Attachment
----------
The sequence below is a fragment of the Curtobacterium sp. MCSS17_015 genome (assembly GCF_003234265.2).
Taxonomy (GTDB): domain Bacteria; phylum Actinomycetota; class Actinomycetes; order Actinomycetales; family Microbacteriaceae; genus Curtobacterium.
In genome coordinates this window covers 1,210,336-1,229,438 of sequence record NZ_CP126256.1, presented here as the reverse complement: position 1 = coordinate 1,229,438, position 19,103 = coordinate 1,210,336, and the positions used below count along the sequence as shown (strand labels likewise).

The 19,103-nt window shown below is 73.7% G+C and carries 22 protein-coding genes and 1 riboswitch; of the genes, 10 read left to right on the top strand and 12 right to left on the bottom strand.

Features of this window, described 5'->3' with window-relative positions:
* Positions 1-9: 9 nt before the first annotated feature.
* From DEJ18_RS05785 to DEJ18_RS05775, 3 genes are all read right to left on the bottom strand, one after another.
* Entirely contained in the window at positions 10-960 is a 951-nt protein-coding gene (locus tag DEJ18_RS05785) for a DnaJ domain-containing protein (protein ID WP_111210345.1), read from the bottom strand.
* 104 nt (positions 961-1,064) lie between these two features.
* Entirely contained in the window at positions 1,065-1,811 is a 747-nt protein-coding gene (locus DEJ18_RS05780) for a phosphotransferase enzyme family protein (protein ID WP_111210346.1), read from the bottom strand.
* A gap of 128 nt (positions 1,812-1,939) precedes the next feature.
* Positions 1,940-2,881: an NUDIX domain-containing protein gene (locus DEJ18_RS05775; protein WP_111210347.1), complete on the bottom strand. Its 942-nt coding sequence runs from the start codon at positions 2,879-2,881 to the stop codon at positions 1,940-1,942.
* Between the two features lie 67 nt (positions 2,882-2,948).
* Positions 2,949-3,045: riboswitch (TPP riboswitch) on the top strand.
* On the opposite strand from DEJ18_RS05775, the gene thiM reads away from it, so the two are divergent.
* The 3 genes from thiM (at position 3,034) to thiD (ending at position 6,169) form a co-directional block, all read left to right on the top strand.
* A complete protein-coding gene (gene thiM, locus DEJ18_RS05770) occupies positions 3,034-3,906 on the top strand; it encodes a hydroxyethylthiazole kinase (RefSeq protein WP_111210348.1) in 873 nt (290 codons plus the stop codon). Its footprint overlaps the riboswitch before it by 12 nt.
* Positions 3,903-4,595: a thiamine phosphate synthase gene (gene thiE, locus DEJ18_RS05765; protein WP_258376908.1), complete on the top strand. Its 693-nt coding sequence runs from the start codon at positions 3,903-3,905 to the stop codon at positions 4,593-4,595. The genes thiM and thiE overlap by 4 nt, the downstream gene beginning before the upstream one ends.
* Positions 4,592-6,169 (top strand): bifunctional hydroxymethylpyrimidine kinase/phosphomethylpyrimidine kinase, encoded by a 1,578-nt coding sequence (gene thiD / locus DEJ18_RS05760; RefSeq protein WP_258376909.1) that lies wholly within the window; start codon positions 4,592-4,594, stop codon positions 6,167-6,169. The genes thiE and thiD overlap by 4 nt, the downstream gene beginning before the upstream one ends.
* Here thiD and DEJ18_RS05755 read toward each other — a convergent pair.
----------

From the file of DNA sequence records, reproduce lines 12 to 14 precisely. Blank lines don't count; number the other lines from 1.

* Positions 1,940-2,881: an NUDIX domain-containing protein gene (locus DEJ18_RS05775; protein WP_111210347.1), complete on the bottom strand. Its 942-nt coding sequence runs from the start codon at positions 2,879-2,881 to the stop codon at positions 1,940-1,942.
* Between the two features lie 67 nt (positions 2,882-2,948).
* Positions 2,949-3,045: riboswitch (TPP riboswitch) on the top strand.